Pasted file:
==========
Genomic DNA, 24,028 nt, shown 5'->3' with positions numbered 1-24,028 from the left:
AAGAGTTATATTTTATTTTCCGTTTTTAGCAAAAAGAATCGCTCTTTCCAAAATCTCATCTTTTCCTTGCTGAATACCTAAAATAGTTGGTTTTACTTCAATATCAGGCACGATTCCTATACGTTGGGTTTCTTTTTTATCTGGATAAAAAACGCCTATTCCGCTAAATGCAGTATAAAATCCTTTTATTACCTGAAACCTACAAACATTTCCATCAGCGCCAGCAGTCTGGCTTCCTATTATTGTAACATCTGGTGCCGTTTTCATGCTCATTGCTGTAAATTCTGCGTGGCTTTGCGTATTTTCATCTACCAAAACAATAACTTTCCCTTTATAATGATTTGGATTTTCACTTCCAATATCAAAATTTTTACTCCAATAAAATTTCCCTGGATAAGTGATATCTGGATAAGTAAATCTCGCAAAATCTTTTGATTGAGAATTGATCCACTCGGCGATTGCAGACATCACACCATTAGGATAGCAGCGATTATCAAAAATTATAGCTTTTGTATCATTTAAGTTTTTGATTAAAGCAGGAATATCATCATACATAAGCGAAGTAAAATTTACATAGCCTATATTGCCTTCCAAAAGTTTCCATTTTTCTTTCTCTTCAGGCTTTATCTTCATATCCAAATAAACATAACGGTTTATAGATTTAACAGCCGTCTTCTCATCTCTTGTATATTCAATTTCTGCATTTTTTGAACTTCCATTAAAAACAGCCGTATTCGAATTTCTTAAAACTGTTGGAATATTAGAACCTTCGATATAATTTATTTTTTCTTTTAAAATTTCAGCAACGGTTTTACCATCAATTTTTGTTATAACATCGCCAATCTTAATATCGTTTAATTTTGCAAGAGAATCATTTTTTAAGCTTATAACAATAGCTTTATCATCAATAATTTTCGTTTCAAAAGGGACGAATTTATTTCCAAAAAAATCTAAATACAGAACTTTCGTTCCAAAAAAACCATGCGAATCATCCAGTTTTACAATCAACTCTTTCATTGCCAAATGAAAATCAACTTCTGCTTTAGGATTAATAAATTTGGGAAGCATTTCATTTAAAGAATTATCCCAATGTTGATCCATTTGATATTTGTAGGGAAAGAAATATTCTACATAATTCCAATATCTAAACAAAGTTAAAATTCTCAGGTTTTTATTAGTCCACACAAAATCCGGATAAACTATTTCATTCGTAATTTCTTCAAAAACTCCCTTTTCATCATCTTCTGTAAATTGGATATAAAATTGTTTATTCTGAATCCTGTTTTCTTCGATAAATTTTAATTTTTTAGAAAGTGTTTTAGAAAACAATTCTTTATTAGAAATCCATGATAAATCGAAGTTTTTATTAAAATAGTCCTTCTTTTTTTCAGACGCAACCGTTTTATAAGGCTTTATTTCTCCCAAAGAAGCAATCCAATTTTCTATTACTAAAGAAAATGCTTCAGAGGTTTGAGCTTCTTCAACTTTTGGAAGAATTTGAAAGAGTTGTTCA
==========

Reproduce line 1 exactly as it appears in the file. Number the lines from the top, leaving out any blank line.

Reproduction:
Genomic DNA, 24,028 nt, shown 5'->3' with positions numbered 1-24,028 from the left: